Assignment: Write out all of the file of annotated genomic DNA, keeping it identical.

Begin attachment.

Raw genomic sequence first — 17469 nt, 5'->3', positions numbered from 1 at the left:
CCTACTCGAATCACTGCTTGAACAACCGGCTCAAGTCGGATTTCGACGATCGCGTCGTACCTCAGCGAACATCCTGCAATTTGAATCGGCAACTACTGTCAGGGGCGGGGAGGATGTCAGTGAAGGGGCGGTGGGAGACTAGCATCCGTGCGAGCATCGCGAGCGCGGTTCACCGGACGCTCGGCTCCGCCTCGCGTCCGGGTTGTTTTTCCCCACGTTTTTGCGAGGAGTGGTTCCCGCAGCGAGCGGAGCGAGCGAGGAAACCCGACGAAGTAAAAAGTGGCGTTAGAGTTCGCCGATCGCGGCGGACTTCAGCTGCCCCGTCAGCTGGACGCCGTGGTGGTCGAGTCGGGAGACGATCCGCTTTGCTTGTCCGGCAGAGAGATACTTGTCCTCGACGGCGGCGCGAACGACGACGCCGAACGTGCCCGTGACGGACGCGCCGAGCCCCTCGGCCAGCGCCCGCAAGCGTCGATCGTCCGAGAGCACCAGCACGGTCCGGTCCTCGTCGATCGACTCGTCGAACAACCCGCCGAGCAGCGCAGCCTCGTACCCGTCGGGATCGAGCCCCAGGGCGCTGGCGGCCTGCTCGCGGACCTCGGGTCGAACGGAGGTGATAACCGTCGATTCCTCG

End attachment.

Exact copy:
Raw genomic sequence first — 17469 nt, 5'->3', positions numbered from 1 at the left:
CCTACTCGAATCACTGCTTGAACAACCGGCTCAAGTCGGATTTCGACGATCGCGTCGTACCTCAGCGAACATCCTGCAATTTGAATCGGCAACTACTGTCAGGGGCGGGGAGGATGTCAGTGAAGGGGCGGTGGGAGACTAGCATCCGTGCGAGCATCGCGAGCGCGGTTCACCGGACGCTCGGCTCCGCCTCGCGTCCGGGTTGTTTTTCCCCACGTTTTTGCGAGGAGTGGTTCCCGCAGCGAGCGGAGCGAGCGAGGAAACCCGACGAAGTAAAAAGTGGCGTTAGAGTTCGCCGATCGCGGCGGACTTCAGCTGCCCCGTCAGCTGGACGCCGTGGTGGTCGAGTCGGGAGACGATCCGCTTTGCTTGTCCGGCAGAGAGATACTTGTCCTCGACGGCGGCGCGAACGACGACGCCGAACGTGCCCGTGACGGACGCGCCGAGCCCCTCGGCCAGCGCCCGCAAGCGTCGATCGTCCGAGAGCACCAGCACGGTCCGGTCCTCGTCGATCGACTCGTCGAACAACCCGCCGAGCAGCGCAGCCTCGTACCCGTCGGGATCGAGCCCCAGGGCGCTGGCGGCCTGCTCGCGGACCTCGGGTCGAACGGAGGTGATAACCGTCGATTCCTCG